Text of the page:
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RE: [xmca] Influence

I am presently reading Vol. 6 of the Collected Works (Scientific Legacy),
which includes the long essay "The Teaching about Emotions." In this essay
Vygotsky expends great energy demonstrating that Spinoza's views on emotions
were distinct from those of Descartes, the two of whom were apparently
linked in much writing that preceded LSV. Given Vygotsky's remarks about
Spinoza throughout this section and his dismissal of Descartes, I would
agree that he was influenced by Spinoza.

Peter Smagorinsky
Professor of English Education 
Department of Language and Literacy Education
The University of Georgia
125 Aderhold Hall
Athens, GA 30602

-----Original Message-----
From: xmca-bounces@weber.ucsd.edu [mailto:xmca-bounces@weber.ucsd.edu] On
Behalf Of Andy Blunden
Sent: Saturday, August 08, 2009 10:31 AM
To: eXtended Mind, Culture, Activity
Subject: [xmca] Influence

Do people have any opinions on this?

I suspect that the concept of "influence" is more widely 
applied than can be justified. When is a "source" an 

For example, Google gave me the following quotes:


"Vygotsky was influenced by Marxist theorists" (wik.ed.uiuc.edu)

"Vygotsky was influenced by Dewey" (Cambridge Companion)

"Vygotsky was influenced by his contemporaries" (Peter 
Lloyd, Charles Fernyhough)

"Vygotsky was influenced by thinkers like Spinoza, Freud, 
Marx and Piaget" (www.oise.utoronto.ca)

"Vygotsky was influenced by the writings of Marx, Engels,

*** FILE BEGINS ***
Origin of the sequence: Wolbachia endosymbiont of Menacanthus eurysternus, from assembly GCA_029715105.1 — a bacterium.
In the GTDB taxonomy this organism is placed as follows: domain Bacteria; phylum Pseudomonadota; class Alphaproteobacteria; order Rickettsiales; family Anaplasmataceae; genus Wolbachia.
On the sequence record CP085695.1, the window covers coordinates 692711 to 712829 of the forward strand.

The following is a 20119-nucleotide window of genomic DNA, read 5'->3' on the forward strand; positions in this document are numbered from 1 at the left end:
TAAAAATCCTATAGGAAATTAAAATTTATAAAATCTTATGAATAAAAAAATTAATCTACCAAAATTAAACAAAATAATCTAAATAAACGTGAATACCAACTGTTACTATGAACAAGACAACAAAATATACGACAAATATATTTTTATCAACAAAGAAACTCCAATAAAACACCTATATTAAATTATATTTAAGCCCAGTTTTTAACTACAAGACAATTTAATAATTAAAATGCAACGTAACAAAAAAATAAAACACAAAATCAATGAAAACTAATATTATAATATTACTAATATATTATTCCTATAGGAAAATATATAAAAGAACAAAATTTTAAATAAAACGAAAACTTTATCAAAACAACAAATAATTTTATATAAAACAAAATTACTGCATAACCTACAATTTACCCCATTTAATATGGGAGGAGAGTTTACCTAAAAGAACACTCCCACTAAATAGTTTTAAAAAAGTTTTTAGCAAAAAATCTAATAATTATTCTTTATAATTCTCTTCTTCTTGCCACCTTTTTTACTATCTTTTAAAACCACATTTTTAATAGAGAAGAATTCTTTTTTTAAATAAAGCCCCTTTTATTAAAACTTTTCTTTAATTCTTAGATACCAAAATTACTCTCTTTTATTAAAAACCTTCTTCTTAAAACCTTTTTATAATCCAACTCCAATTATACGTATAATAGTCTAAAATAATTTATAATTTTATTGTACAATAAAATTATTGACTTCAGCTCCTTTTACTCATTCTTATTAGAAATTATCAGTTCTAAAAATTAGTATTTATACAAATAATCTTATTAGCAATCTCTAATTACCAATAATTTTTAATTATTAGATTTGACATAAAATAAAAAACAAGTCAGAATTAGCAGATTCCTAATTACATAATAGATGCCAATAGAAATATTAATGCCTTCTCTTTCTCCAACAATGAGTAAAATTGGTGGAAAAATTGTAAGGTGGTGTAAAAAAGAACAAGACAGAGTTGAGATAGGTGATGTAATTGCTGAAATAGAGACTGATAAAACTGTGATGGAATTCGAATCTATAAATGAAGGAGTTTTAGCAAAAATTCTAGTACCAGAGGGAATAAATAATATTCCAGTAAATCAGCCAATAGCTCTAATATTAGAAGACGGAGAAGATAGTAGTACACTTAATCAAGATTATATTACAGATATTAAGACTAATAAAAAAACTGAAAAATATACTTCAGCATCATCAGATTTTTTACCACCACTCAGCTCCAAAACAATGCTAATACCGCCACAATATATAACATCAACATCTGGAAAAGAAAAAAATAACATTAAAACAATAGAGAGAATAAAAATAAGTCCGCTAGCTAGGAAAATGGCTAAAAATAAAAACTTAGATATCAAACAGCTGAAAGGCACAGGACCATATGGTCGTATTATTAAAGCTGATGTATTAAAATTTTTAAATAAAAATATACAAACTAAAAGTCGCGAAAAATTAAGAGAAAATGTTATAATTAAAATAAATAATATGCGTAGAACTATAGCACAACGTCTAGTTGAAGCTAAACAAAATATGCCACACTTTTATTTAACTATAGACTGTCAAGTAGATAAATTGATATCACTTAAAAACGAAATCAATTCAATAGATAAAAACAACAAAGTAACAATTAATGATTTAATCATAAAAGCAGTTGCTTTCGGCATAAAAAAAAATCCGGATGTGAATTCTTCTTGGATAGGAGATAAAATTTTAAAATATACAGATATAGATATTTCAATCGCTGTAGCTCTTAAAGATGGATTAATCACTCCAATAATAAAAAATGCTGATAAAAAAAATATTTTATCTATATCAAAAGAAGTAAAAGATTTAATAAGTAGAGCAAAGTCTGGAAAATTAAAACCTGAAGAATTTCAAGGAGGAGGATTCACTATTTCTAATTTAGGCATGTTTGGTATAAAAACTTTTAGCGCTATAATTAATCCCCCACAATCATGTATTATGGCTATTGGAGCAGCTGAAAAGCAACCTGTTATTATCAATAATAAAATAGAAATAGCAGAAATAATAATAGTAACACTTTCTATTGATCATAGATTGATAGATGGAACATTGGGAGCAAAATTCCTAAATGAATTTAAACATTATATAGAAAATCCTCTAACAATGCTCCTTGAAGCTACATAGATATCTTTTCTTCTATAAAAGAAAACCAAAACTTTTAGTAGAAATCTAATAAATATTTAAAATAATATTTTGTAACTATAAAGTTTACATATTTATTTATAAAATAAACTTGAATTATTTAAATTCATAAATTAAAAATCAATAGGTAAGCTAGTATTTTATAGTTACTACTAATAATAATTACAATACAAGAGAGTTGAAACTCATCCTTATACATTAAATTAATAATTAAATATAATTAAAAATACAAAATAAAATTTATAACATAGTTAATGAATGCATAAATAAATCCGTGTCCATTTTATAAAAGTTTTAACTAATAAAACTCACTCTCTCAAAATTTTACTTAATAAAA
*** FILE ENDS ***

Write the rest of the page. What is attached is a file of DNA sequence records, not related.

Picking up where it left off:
and Hegel. He was also influenced by Piaget, Blonskii, and 
Werner" (Moll)

"Vygotsky was influenced by Janet's ideas on ..." (Grigorenko)

"Vygotsky was influenced by and influenced many theorists. 
Jean Piaget, Jerome Bruner, Albert Bandura, Etienne Wenger, 
and Dewey are just a few." (jonliu.com)


I think the first three are tenable, but the rest are not. 
We are "influenced" by people we interact with and those 
answering to the same times and problems as us. But what can 
  I make of a claim that Vygotsky was "influenced" by 
Spinoza, who lived about 250 years before him? Everyone 
contributes to an intellectual situation and we respond to 
that situation, but does that amount to "influence"? 
"Influence" belongs to a behaviorist's lexicon I think, as 
it discounts any agency on the one being "influenced."

I'm sure I'm not the first person to raise this. Is there a 
distinction which is usually brought to bear here?


Andy Blunden (Erythrós Press and Media) 
Orders: http://www.erythrospress.com/store/main.html#books

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